OK, time to take a deep breath and write my first post. Here goes.

I've been trying to clarify in my own mind what I consider to be the minimum range that I need for my Model 3, so that when the times comes I can choose the best battery size. I've been following threads on EPA vs. NEFZ vs. real life, the effects of cold, wind, altitude change, ageing and what safety margin one should leave for each segment of a journey. I've also been following threads on what people think will be the available battery sizes, and the scaling of range against the Model S battery sizes. Lots of unknowns and assumptions, but it's keeping me occupied while I share the impatience obviously felt by everyone else!

The ranges on the US Tesla site are EPA, whereas those on the German site (where I live) are NEFZ

I've also assumed battery sizes of 55kWh, 70kWh and 85kWh. If I look at the scaling factors for the Model S between S60, S60D, S75, S75D, S90D and SP100D, and further assume that I want dual motors, then the D models through the S90D scale approximately linearly against the S60 as baseline. I hope this is what will happen for the Model 3, so the EPA ranges for my hypothetical 70D and 85D are 439kms and 533kms respectively.

Then I've applied the following factors:

EPA to typical: 0.90

Cold weather: 0.95

Wind and altitude: 0.95

Ageing: 0.95

Trip Safety Margin: 0.85

In order to find the effective range. Not all of these will need to be applied for a particular journey, but together I hope they determine the worst case degradation that I should experience. This results in the attached spreadsheet.

Back to my original motivation, which is to determine the minimum distance I think I need to be able to go without stopping for a recharge. Once a week we make a round trip in the evening of just under 300 kms, being about 30mins of "landstraße" and 1:15hr of "autobahn". Since we are generally teaching and the traffic is sometimes heavy, we don't want to rely upon an intermediate recharge on the way there, and afterwards we just want to get home. We can also ensure that the car is 100% charged when we leave home. We make other longer trips during the year, but for them intermediate recharges are fine (especially since I normally stop every 2 hours). So this determines my minimum distance. Looking at the spreadsheet, this means that I really need to go for the 85kWh battery size, although there is quite a bit of additional headroom if my hypothetical battery sizes are incorrect - probably a 75D would be sufficient.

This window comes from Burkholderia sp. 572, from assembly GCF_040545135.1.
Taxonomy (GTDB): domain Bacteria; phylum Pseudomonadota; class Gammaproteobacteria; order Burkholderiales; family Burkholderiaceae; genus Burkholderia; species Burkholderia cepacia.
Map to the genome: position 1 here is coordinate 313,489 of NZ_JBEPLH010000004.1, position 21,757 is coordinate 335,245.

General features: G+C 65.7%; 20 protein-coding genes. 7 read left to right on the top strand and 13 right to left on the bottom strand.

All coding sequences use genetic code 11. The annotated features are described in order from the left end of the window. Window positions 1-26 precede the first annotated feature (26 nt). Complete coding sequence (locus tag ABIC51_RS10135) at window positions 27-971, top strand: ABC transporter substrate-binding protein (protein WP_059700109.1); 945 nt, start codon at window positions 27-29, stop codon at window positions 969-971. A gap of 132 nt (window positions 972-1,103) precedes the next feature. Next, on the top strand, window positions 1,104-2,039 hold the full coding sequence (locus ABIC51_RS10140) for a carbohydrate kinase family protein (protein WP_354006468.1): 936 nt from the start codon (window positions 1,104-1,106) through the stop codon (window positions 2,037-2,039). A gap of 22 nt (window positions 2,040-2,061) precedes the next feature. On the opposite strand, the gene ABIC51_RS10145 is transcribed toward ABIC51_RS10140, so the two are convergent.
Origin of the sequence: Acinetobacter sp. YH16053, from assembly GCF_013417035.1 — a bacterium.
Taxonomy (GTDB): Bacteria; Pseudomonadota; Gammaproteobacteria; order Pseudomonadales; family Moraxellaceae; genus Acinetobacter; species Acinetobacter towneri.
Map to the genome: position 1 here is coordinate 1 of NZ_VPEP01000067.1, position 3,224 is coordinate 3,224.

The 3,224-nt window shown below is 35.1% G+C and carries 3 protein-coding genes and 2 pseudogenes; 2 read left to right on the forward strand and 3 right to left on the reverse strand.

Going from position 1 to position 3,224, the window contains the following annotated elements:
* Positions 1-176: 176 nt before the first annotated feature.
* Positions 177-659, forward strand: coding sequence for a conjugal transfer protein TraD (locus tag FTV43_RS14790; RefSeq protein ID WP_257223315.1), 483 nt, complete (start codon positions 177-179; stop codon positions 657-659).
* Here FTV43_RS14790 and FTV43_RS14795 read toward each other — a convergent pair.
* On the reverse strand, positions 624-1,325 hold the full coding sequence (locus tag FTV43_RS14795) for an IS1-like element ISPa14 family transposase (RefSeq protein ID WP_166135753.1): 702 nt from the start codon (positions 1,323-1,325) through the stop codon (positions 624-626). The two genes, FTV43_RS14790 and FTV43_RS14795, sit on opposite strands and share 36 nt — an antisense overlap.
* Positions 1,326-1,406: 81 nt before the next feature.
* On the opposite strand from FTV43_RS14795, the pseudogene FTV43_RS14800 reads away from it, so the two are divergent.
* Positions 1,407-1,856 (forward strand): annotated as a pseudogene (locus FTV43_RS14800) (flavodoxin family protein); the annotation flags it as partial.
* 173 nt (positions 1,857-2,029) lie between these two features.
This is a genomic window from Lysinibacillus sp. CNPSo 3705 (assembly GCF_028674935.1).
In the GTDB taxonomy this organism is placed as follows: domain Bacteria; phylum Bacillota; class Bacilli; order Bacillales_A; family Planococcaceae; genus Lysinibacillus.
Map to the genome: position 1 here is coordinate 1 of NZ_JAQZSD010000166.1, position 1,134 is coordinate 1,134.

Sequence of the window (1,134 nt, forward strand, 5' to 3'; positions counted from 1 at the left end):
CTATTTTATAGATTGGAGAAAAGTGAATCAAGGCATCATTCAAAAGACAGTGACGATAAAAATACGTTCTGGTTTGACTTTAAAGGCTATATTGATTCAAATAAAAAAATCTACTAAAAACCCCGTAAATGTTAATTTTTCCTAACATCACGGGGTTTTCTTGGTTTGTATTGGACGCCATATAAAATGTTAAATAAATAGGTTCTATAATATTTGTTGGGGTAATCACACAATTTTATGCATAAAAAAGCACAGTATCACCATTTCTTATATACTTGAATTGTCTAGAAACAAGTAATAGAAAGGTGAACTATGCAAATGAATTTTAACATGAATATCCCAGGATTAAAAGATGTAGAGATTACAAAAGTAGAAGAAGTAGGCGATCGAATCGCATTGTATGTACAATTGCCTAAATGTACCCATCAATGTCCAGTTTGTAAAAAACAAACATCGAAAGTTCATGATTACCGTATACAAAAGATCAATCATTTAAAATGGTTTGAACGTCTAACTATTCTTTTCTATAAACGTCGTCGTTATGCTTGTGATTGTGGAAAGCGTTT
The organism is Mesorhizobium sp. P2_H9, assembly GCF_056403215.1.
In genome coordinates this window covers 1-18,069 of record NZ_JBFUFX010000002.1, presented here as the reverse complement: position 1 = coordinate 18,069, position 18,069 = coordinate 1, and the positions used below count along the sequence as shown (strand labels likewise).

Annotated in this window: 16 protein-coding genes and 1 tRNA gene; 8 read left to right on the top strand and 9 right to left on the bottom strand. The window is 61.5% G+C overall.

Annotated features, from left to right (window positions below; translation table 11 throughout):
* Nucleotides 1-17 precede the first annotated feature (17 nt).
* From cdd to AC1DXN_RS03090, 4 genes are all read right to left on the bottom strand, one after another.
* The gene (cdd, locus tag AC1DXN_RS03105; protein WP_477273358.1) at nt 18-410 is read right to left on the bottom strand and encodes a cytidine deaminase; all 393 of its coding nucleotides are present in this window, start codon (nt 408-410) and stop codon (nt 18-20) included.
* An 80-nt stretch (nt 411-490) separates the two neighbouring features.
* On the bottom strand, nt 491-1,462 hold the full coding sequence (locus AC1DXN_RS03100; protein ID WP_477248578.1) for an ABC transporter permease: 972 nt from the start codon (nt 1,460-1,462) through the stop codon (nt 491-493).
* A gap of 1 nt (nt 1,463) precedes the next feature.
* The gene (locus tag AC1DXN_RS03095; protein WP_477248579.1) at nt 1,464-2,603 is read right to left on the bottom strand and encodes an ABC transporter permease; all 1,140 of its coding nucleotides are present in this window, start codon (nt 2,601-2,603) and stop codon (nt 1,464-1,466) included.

Out of interest, we also want to be able to tow my "toy" (which is what I've chosen as my avatar), which weighs about 360kg and sits on a trailer with a combined weight of less than 750kg. I

Any thoughts?

David

I've been trying to clarify in my own mind what I consider to be the minimum range that I need for my Model 3, so that when the times comes I can choose the best battery size. I've been following threads on EPA vs. NEFZ vs. real life, the effects of cold, wind, altitude change, ageing and what safety margin one should leave for each segment of a journey. I've also been following threads on what people think will be the available battery sizes, and the scaling of range against the Model S battery sizes. Lots of unknowns and assumptions, but it's keeping me occupied while I share the impatience obviously felt by everyone else!